Carly resisted the urge to step back again. She’d spent three years in classes with Harrison Dyer at the University of Northern Indiana, trying to ignore his sexist innuendos about the other women in their classes, repeatedly turning down his pleas for help. He wasn’t going to chase her off again. “Why didn’t you say something at the airport?”
“Couldn’t catch up with you. You and—is the guy on your arm the mister in Turnquist?”
Harrison nodded, his lips pursed. “Thought so. There is something different about couples who have been intimate, don’t you think? You can tell by their body language. A familiarity, perhaps, that you don’t notice in friends. Even friends with benefits.”
A blonde glided to stand beside Harrison. She looped an arm through his, pressing against his side. Her low-cut dress revealed more skin than Carly thought proper, and her too-red lipstick appeared harsh in the dim lighting. “Are you done here, Harry? I want to go to our room and get more comfortable.” She giggled in a little-girl manner that contrasted with the sun-induced wrinkles around her eyes and mouth. She held out a hand to Carly. “Hi. I’m Misty.”
Yes, you are. Transparent and irritating. Carly returned the greeting. “Carly. Harrison—Harry and I went to college together.”
Misty’s eyes opened wide. “Wow. I’ve never met anyone who knew Harry before he came to Chicago.” Her Midwestern accent sharpened the r’s and rolled the o’s. “Maybe we can get together over coffee and Danish and you can tell me all about this bad boy.” She mock-punched Harrison’s arm. “What do you think, Harry?”
Carly gritted her teeth. While the response might be merely annoying when shot from the mouth of an angst-ridden teen, coming from a man of his age, the word grated on her sensibilities. Still, she wasn’t going to see them again, so she could be pleasant. In short spurts. “Good to see you, Harrison.”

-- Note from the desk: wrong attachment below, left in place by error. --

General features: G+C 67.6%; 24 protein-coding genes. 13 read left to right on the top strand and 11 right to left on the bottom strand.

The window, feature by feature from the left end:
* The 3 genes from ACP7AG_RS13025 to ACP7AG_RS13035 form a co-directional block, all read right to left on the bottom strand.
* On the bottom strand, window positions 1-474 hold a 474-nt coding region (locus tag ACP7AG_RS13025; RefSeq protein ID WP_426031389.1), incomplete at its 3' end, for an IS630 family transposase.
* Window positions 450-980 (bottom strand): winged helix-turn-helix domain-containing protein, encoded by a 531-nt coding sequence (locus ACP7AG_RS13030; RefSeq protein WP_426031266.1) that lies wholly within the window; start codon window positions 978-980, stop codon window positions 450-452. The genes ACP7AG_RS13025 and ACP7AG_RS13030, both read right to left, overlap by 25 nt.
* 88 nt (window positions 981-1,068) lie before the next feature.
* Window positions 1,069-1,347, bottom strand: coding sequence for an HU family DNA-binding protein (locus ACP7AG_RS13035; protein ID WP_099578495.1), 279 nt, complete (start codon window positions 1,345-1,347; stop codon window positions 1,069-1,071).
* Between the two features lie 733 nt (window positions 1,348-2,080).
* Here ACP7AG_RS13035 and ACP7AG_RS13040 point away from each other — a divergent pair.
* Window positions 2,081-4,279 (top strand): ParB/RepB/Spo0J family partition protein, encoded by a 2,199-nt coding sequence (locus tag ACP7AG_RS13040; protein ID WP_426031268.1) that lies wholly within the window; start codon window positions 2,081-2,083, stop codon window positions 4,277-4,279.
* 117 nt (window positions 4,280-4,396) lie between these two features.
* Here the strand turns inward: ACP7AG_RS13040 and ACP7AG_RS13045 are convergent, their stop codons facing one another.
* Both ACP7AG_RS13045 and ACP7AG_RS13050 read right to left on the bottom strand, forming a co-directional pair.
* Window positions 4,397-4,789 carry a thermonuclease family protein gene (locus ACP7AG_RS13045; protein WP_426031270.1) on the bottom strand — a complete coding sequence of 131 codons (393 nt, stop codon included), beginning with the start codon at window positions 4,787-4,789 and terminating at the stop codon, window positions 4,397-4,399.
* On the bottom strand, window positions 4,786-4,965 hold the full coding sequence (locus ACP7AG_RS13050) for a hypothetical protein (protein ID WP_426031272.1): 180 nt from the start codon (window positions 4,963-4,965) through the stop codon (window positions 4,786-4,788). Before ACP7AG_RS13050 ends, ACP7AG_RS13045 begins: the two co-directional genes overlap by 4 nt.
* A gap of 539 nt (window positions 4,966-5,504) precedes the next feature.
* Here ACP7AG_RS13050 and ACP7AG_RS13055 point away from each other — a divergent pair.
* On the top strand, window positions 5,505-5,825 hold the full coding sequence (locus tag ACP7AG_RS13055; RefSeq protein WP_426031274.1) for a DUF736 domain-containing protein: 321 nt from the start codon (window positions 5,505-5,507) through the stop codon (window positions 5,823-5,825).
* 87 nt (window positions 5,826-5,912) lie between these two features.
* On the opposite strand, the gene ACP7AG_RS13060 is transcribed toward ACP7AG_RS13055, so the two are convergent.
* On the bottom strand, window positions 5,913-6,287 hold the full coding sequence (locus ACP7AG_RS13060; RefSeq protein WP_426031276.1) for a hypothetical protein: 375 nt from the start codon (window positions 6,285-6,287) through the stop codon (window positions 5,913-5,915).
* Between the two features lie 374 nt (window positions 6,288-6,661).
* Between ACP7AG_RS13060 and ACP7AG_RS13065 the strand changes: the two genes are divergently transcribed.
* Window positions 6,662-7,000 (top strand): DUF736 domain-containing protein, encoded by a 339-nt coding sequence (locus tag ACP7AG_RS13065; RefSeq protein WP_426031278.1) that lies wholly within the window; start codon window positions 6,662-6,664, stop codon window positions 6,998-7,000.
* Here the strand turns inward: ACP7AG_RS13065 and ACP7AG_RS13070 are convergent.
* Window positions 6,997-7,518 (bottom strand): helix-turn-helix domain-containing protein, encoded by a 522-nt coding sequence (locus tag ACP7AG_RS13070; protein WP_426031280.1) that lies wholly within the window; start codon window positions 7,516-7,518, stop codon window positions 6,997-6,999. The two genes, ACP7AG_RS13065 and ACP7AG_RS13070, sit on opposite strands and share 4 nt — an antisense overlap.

She nodded at his companion then glanced at the woman’s ring finger.
Probably one of his friends with benefits, judging by her body language.
And based on the way she clung to him, Misty would like to make their relationship more than that.
Harrison sidled away a step, putting some distance between him and Misty.
But not him. He’s already scoping out the next one.
Harrison laid a hand on Carly’s arm.
Her bare arm.
She glanced at his hand then at him.
He snatched back his hand as though she’d threatened to bite him.
Which she might well have done if he hadn’t made the first move.
Where was her husband? “What?”
“Can we get together tomorrow? I have something I need to talk to you about.”
“Again, what? We haven’t seen each other in years. We’re not going to be friends in the future any more than we were in college. We don’t run in the same circles, Harrison. I follow the law.”
She left the accusation hanging in the air between them.
Misty huffed, her bangs lifting with the exhalation, then wheeled on her four-inch stilettos. “I’ll be inside when you’re ready to leave.”
He turned toward Carly. “And I follow the money. I have a problem that I think you can help me with. I’ll make it worth your while.”
Please leave a comment to be entered into a drawing for Five and Twenty Blackbirds. I’d love to know if you’ve had an epiphany while visiting a place.
About the Author:
Leeann Betts writes contemporary suspense, while her real-life persona, Donna Schlachter, pens historical suspense. No Accounting for Murder and There Was a Crooked Man, books 1 and 2 in her By the Numbers series, released in the fall of 2015 Book 3, Unbalanced, released in January. Book 4, Five and Twenty Blackbirds, is due in April, with more planned for later dates. Leeann and Donna have penned a book on writing, Nuggets of Writing Gold, and you can follow Leeann at www.AllBettsAreOff.wordpress.com. All books are available in digital and print, and at Smashwords.com in digital.